People have been avoiding (and hiding from) exes and have lacked the courage to end relationships the traditional way for ages. But in the digital world it can seem more abrupt as the constant communication and feed of information about their life—via Facebook, Twitter, texts and other methods—dries up immediately and without warning.
Some wonder, though, if the technological way of meeting people today—through apps and sites like Tinder, Plenty of Fish, Match and OK Cupid—removes part of the human connection. Rather than working up the courage to ask someone out, you pick them from a catalog, and if it doesn't work out, there's a near endless stream of other potential mates to choose from just one swipe away.
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It's an accusation that even some people behind some of those sites say is hard to argue with.
"In the real world, you have to make an effort when you go out, work up the nerve to approach someone you're interested in and be charming and personable," said Michael Manes, founder of Mixxxer, an app for no-strings-attached sexual connections. "With Mixxxer, you find lots of people at once and pick a bed partner with little effort, and some might argue that this can create a social disability in regards to future relationships."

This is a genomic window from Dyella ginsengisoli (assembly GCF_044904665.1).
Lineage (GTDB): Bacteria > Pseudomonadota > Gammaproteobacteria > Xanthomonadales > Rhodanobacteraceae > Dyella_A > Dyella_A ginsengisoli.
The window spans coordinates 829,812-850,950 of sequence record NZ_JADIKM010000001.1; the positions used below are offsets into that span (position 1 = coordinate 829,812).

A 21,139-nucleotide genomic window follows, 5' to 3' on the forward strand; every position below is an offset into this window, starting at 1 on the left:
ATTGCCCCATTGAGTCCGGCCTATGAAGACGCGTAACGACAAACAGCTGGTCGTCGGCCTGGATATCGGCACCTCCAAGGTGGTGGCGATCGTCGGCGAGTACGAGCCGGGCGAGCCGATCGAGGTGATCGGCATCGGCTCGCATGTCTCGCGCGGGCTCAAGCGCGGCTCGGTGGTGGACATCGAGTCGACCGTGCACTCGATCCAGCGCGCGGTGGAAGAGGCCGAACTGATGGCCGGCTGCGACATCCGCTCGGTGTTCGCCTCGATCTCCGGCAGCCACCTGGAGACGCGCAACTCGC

Another seemingly new social app-driven behavioral change—mirror investing—isn't as new as it might seem. Started in the early 2000s, it has seen its usage slowly grow, with dedicated sites letting you link your trading account to that of another person.
The immediacy is new, but that's simply a refinement of an age-old market practice: following the moves of a successful trader in hopes of emulating their success.